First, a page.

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Cloud Computing Concepts - Part 4 - Cloud Computing in the Long Run

By Andrew Pollack on 11/18/2008 at 05:32 PM EST

What does Cloud Computing look like in the long run?

The best thing about predictions is that you very rarely get called to account. In this case, I’m going to make some pretty broad predictions. Some will come true, some won’t – but here’s how I see the market in ten years:

The Internet is the Cloud. Just as there is no “The” internet, but rather a lot of interconnected networks owned by a huge variety of people, nations, and companies; there will ultimately be no “The” cloud. Instead there will be a few very robust and interoperable frameworks. The applications we use to read mail, to create documents, and to work with each other will live in this framework.

In the beginning, there was computing hardware. It was small, and to make it do anything it had to be hard-wired to do it. BIOS systems came along and provided separation from that specific complexity. Later, the Disk Operating System came along and provided a consistent way for programs to interface with hardware through the BIOS. Most Operating Systems also provided thread security and prevented direct access to the BIOS or Hardware (Microsoft didn’t). More recently, Graphical User Interfaces came along – Windows, MAC OS, X-Windows, etc. provide a simplified way for users and programs to interact. Frameworks like Google Desktop, and Adobe Air, build on the work of run time frameworks like .NET and Java, Eclipse, Notes, and others.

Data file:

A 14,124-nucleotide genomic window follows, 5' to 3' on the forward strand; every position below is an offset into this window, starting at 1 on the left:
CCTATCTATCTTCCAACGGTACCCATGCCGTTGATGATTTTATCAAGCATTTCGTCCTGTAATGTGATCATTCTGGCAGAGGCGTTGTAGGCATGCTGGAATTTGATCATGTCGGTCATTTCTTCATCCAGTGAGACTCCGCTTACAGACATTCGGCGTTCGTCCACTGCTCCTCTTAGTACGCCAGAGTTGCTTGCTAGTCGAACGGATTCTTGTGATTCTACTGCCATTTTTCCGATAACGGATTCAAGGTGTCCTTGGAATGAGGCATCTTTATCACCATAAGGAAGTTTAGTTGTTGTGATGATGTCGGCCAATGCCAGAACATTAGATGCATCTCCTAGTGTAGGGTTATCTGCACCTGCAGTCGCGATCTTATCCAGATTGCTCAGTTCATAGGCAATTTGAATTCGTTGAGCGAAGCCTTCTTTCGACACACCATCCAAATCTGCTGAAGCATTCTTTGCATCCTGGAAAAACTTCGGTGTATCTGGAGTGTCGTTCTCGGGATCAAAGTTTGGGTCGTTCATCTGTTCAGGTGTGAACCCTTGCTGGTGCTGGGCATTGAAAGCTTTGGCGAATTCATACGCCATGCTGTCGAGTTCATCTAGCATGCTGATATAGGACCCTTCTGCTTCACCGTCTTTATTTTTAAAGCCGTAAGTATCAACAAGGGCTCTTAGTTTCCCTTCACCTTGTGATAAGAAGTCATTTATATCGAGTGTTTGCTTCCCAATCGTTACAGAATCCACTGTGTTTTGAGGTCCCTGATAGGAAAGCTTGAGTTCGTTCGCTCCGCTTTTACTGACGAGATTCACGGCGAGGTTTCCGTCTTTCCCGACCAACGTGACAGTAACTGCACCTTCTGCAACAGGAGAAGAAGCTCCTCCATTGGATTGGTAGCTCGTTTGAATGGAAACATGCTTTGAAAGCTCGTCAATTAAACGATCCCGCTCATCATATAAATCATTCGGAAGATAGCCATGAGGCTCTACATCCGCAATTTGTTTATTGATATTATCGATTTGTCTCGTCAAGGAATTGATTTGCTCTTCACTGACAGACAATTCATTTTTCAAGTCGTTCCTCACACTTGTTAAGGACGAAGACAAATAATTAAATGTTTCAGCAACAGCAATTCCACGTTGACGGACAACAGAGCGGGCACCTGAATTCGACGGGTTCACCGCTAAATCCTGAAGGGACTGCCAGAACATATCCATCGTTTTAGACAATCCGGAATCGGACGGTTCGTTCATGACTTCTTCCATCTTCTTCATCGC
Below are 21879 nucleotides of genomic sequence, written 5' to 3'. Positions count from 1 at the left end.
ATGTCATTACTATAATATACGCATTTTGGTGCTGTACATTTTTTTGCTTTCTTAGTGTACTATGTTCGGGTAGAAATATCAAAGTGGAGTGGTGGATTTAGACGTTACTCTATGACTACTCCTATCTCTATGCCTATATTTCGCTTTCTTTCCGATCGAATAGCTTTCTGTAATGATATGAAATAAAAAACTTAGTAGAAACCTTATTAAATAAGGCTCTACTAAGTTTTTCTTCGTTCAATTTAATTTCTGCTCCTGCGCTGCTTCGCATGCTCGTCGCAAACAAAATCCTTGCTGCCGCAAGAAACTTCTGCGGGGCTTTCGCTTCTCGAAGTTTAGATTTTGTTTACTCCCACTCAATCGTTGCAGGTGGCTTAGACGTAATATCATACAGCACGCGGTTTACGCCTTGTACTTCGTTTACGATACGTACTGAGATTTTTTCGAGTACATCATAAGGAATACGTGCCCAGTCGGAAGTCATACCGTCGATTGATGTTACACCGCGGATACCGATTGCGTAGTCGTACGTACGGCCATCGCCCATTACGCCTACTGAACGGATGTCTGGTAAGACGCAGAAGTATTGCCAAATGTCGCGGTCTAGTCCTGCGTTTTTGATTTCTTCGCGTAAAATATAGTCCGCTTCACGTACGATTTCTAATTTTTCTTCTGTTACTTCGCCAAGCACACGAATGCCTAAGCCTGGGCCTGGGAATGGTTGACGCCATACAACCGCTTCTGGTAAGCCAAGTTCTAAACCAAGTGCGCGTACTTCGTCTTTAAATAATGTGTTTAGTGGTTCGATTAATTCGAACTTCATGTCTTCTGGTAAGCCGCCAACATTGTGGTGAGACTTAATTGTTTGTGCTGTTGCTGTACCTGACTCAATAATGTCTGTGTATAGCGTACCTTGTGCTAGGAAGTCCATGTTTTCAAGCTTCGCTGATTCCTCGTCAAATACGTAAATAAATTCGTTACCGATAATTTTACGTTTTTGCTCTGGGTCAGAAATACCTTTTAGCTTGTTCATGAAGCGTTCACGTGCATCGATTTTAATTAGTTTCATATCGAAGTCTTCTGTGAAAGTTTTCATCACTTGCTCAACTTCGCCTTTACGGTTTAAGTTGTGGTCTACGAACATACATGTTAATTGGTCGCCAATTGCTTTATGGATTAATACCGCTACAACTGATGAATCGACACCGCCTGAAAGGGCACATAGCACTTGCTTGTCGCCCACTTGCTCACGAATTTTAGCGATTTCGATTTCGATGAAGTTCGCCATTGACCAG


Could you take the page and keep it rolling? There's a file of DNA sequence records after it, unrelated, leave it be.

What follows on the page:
Each new layer of separation seems to increase to generalization that programmers can enjoy when working to create new tools. Ultimately, these frameworks will grow robust enough to offer the security, stability, user interface, data storage, and functionality required for truly robust micro-applications to become pervasive. It is at that point when cloud computing will really come into its own.

Cloud Computing Concepts


* For those who care, I've used Planet Lotus links for the jumps in the table above, because it lets me track the count. If that bothers anyone, you can use the regular views on this blog to navigate or use your RSS reader.


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